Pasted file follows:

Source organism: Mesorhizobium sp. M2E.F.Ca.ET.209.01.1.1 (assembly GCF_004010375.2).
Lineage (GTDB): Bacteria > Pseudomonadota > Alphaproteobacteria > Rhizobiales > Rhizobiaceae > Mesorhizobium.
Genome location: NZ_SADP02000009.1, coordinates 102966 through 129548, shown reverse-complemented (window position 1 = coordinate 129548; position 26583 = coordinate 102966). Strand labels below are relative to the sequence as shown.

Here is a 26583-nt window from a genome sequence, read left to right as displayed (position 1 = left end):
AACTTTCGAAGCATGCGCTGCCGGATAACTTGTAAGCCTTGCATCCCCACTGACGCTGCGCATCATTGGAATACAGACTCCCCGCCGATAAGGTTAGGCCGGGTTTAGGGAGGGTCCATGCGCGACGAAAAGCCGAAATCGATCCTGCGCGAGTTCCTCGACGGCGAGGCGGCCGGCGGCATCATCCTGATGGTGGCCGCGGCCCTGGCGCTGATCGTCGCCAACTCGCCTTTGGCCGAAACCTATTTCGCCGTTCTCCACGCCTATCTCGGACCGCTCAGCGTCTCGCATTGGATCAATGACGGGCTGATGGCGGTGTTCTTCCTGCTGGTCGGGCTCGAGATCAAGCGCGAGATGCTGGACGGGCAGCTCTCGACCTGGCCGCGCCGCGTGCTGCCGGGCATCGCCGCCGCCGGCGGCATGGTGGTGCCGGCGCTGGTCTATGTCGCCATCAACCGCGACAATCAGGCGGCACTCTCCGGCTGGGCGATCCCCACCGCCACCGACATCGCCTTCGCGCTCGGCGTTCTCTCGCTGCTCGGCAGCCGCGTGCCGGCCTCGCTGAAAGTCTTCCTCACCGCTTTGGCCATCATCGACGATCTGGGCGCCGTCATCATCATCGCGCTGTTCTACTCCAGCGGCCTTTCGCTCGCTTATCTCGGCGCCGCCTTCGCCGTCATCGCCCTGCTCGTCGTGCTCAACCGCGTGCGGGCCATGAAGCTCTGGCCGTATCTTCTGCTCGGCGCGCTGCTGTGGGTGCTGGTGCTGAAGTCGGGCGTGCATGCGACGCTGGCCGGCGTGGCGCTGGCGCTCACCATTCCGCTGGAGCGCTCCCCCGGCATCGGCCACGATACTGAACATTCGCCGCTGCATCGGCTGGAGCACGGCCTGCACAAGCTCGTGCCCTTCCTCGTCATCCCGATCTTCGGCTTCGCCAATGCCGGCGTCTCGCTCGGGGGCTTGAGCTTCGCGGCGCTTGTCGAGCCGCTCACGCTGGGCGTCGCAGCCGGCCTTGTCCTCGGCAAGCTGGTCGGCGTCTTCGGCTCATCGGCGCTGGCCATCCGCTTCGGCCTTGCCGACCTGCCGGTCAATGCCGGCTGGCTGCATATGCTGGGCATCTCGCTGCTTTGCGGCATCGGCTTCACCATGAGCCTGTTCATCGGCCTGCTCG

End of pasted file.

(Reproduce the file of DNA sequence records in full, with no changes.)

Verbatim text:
Source organism: Mesorhizobium sp. M2E.F.Ca.ET.209.01.1.1 (assembly GCF_004010375.2).
Lineage (GTDB): Bacteria > Pseudomonadota > Alphaproteobacteria > Rhizobiales > Rhizobiaceae > Mesorhizobium.
Genome location: NZ_SADP02000009.1, coordinates 102966 through 129548, shown reverse-complemented (window position 1 = coordinate 129548; position 26583 = coordinate 102966). Strand labels below are relative to the sequence as shown.

Here is a 26583-nt window from a genome sequence, read left to right as displayed (position 1 = left end):
AACTTTCGAAGCATGCGCTGCCGGATAACTTGTAAGCCTTGCATCCCCACTGACGCTGCGCATCATTGGAATACAGACTCCCCGCCGATAAGGTTAGGCCGGGTTTAGGGAGGGTCCATGCGCGACGAAAAGCCGAAATCGATCCTGCGCGAGTTCCTCGACGGCGAGGCGGCCGGCGGCATCATCCTGATGGTGGCCGCGGCCCTGGCGCTGATCGTCGCCAACTCGCCTTTGGCCGAAACCTATTTCGCCGTTCTCCACGCCTATCTCGGACCGCTCAGCGTCTCGCATTGGATCAATGACGGGCTGATGGCGGTGTTCTTCCTGCTGGTCGGGCTCGAGATCAAGCGCGAGATGCTGGACGGGCAGCTCTCGACCTGGCCGCGCCGCGTGCTGCCGGGCATCGCCGCCGCCGGCGGCATGGTGGTGCCGGCGCTGGTCTATGTCGCCATCAACCGCGACAATCAGGCGGCACTCTCCGGCTGGGCGATCCCCACCGCCACCGACATCGCCTTCGCGCTCGGCGTTCTCTCGCTGCTCGGCAGCCGCGTGCCGGCCTCGCTGAAAGTCTTCCTCACCGCTTTGGCCATCATCGACGATCTGGGCGCCGTCATCATCATCGCGCTGTTCTACTCCAGCGGCCTTTCGCTCGCTTATCTCGGCGCCGCCTTCGCCGTCATCGCCCTGCTCGTCGTGCTCAACCGCGTGCGGGCCATGAAGCTCTGGCCGTATCTTCTGCTCGGCGCGCTGCTGTGGGTGCTGGTGCTGAAGTCGGGCGTGCATGCGACGCTGGCCGGCGTGGCGCTGGCGCTCACCATTCCGCTGGAGCGCTCCCCCGGCATCGGCCACGATACTGAACATTCGCCGCTGCATCGGCTGGAGCACGGCCTGCACAAGCTCGTGCCCTTCCTCGTCATCCCGATCTTCGGCTTCGCCAATGCCGGCGTCTCGCTCGGGGGCTTGAGCTTCGCGGCGCTTGTCGAGCCGCTCACGCTGGGCGTCGCAGCCGGCCTTGTCCTCGGCAAGCTGGTCGGCGTCTTCGGCTCATCGGCGCTGGCCATCCGCTTCGGCCTTGCCGACCTGCCGGTCAATGCCGGCTGGCTGCATATGCTGGGCATCTCGCTGCTTTGCGGCATCGGCTTCACCATGAGCCTGTTCATCGGCCTGCTCG